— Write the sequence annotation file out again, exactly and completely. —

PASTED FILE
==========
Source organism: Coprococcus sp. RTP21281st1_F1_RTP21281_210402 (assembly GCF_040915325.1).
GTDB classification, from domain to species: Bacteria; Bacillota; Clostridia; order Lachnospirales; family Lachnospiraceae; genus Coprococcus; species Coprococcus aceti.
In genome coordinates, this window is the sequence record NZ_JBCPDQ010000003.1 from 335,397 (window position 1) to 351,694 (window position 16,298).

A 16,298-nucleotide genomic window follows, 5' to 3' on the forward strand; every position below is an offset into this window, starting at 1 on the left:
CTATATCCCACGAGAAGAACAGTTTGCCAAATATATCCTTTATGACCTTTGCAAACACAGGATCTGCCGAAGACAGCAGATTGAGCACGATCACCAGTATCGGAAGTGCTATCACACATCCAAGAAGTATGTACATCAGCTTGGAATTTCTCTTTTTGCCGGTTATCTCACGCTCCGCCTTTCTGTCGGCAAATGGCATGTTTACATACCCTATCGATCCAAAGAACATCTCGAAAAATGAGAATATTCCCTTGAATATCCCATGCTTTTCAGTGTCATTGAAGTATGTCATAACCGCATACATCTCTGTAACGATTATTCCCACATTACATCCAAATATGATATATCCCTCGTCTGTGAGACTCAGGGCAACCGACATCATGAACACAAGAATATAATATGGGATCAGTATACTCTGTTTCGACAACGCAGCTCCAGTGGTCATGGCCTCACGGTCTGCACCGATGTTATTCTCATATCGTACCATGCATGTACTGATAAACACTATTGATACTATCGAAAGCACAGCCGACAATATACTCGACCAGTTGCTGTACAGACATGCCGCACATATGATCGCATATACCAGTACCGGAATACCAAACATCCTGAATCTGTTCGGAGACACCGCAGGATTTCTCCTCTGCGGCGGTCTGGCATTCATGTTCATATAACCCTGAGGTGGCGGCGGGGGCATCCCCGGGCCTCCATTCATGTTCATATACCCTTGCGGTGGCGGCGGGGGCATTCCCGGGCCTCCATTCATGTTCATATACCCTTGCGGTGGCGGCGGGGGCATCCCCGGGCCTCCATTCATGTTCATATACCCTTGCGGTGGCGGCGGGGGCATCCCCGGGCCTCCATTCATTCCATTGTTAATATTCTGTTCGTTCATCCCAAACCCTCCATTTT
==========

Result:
Source organism: Coprococcus sp. RTP21281st1_F1_RTP21281_210402 (assembly GCF_040915325.1).
GTDB classification, from domain to species: Bacteria; Bacillota; Clostridia; order Lachnospirales; family Lachnospiraceae; genus Coprococcus; species Coprococcus aceti.
In genome coordinates, this window is the sequence record NZ_JBCPDQ010000003.1 from 335,397 (window position 1) to 351,694 (window position 16,298).

A 16,298-nucleotide genomic window follows, 5' to 3' on the forward strand; every position below is an offset into this window, starting at 1 on the left:
CTATATCCCACGAGAAGAACAGTTTGCCAAATATATCCTTTATGACCTTTGCAAACACAGGATCTGCCGAAGACAGCAGATTGAGCACGATCACCAGTATCGGAAGTGCTATCACACATCCAAGAAGTATGTACATCAGCTTGGAATTTCTCTTTTTGCCGGTTATCTCACGCTCCGCCTTTCTGTCGGCAAATGGCATGTTTACATACCCTATCGATCCAAAGAACATCTCGAAAAATGAGAATATTCCCTTGAATATCCCATGCTTTTCAGTGTCATTGAAGTATGTCATAACCGCATACATCTCTGTAACGATTATTCCCACATTACATCCAAATATGATATATCCCTCGTCTGTGAGACTCAGGGCAACCGACATCATGAACACAAGAATATAATATGGGATCAGTATACTCTGTTTCGACAACGCAGCTCCAGTGGTCATGGCCTCACGGTCTGCACCGATGTTATTCTCATATCGTACCATGCATGTACTGATAAACACTATTGATACTATCGAAAGCACAGCCGACAATATACTCGACCAGTTGCTGTACAGACATGCCGCACATATGATCGCATATACCAGTACCGGAATACCAAACATCCTGAATCTGTTCGGAGACACCGCAGGATTTCTCCTCTGCGGCGGTCTGGCATTCATGTTCATATAACCCTGAGGTGGCGGCGGGGGCATCCCCGGGCCTCCATTCATGTTCATATACCCTTGCGGTGGCGGCGGGGGCATTCCCGGGCCTCCATTCATGTTCATATACCCTTGCGGTGGCGGCGGGGGCATCCCCGGGCCTCCATTCATGTTCATATACCCTTGCGGTGGCGGCGGGGGCATCCCCGGGCCTCCATTCATTCCATTGTTAATATTCTGTTCGTTCATCCCAAACCCTCCATTTT